The Triple Helix

We have seen Paulings paper on Nucleic Acid. Have you? It contains several very bad mistakes. In addition, we suspect he has chosen the wrong type of model.

-James Watson, letter to Max Delbrück, February 20, 1953.

We were very interested to see that a model of the Pauling-Corey “triple helix” structure of DNA has been built by Farooq Hussain.  As Hussain notes on his website, the model was constructed based on drawings published by Linus Pauling and Robert Corey in their paper detailing the incorrect structure.

The proposed triple helix structure of DNA. Model by Farooq Hussain.

Hussain’s representation of the triple helix is striking; especially so when compared with Watson and Crick’s far more elegant and intuitive double helix, surely the most famous molecule in history.

Double helix model, courtesy of P. Shing Ho.

Indeed, Watson was well within his right to feel confident in his February letter to Delbrück.  As he noted before closing, “Today I am very optimistic since I believe I have a very pretty model, which is so pretty I am surprised no one has thought of it before.”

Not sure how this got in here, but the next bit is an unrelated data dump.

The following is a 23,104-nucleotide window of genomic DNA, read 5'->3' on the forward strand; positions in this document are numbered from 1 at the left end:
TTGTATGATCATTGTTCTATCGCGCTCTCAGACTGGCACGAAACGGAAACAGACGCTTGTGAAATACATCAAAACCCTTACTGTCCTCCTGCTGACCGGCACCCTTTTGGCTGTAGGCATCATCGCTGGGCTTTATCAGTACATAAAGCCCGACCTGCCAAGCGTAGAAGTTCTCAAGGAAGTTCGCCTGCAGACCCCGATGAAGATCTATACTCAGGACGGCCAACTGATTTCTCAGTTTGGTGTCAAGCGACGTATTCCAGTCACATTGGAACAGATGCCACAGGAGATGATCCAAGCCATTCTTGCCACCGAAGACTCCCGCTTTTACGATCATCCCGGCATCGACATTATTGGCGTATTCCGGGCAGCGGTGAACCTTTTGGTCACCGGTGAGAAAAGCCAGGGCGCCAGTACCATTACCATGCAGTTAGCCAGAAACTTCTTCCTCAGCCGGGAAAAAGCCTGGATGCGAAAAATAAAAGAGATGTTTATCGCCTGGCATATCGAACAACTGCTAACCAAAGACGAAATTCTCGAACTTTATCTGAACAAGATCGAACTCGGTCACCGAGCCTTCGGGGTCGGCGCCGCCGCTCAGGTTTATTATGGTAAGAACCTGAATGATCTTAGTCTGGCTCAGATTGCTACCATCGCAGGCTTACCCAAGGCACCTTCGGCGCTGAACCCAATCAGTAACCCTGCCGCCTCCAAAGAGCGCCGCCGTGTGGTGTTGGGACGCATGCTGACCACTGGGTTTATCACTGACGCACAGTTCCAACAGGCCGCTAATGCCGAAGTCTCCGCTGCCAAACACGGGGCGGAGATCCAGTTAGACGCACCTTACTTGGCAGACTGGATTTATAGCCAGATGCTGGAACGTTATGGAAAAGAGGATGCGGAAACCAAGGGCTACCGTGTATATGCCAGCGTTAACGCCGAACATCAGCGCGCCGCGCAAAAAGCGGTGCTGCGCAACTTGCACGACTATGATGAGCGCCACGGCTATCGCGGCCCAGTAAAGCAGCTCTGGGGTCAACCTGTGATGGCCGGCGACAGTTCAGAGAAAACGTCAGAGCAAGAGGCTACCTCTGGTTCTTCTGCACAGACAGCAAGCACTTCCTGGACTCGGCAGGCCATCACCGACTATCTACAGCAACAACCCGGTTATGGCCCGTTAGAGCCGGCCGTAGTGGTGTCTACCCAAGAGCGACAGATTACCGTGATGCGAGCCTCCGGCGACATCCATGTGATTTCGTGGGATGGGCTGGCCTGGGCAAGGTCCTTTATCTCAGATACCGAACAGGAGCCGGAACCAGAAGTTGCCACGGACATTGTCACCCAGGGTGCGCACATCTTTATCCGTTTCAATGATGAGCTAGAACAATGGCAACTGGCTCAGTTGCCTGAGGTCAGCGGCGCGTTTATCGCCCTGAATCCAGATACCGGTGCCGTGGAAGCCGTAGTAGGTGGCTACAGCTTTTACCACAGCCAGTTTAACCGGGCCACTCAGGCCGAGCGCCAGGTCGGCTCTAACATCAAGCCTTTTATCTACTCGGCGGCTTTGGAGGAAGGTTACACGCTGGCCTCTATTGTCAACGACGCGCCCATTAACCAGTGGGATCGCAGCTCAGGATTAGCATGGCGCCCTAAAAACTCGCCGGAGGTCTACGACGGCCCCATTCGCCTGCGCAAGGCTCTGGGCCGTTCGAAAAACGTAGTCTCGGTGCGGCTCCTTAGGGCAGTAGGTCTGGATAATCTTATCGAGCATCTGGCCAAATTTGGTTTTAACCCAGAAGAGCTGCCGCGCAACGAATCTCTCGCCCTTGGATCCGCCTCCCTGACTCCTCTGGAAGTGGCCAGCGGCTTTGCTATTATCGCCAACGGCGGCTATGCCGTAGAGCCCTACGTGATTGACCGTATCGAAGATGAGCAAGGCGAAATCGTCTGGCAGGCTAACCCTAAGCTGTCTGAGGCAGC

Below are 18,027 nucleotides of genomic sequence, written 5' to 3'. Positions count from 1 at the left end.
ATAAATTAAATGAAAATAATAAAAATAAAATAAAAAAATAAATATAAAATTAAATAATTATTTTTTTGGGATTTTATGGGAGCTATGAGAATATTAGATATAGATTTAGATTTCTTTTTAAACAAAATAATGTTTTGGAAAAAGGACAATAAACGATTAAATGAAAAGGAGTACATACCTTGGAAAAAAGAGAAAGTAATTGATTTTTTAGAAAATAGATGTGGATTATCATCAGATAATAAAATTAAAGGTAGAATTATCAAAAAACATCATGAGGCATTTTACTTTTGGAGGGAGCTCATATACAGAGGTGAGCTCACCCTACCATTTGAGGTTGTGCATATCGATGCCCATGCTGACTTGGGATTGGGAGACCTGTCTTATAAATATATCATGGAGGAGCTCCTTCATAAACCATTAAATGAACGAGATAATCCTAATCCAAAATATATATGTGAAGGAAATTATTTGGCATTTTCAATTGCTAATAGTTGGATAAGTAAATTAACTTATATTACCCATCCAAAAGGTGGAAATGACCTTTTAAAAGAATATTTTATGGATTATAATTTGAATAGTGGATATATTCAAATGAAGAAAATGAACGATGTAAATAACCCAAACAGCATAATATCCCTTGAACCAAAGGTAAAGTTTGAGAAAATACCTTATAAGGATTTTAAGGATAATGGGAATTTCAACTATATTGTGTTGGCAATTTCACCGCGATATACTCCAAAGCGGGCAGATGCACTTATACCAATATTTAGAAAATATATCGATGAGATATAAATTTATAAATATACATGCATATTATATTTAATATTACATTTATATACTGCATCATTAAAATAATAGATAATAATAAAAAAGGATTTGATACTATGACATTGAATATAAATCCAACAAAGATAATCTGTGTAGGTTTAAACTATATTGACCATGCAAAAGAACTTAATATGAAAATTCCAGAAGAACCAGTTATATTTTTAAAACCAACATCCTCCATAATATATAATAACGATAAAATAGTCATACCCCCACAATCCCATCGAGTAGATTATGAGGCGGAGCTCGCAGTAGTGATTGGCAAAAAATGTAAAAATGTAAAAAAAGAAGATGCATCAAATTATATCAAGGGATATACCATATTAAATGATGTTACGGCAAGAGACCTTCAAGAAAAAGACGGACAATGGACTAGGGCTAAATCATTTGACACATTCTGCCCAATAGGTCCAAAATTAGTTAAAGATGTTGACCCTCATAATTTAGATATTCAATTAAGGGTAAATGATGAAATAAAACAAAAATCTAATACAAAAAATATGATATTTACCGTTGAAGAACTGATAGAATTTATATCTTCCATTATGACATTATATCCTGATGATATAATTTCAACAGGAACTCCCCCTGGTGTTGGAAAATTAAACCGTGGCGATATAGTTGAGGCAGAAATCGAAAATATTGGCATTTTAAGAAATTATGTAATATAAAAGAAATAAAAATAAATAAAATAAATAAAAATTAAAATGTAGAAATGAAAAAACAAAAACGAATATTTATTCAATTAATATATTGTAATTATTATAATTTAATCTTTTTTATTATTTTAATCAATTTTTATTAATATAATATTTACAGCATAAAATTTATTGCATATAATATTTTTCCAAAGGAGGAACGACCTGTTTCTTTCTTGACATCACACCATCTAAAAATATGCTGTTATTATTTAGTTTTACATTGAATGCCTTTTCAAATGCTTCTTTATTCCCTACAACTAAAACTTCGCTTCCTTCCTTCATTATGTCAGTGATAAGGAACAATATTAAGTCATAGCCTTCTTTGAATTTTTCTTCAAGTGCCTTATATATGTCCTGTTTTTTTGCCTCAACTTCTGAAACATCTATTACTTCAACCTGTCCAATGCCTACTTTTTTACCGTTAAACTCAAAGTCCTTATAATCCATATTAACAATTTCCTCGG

For more on the triple helix, see our write-up on the subject, published in April 2009.

3 Responses

  1. LP’s model combined the most essential elements of both the A & B structures of DNA, because he was relying on the Astbury data. He made the model fit the data, even though it broke some basic laws of chemistry. A technical error also pointed him in the direction of a triple helix. Boldness = always an LP trait.

  2. Rosalind Franklin noted that Pauling’s model incorporated the essential elements of both the A & B DNA structures. This was, of course, because LP relied on the Astbury data – which was rudimentary in nature. A technical error also pointed him in the wrong direction, to that of a triple helix.

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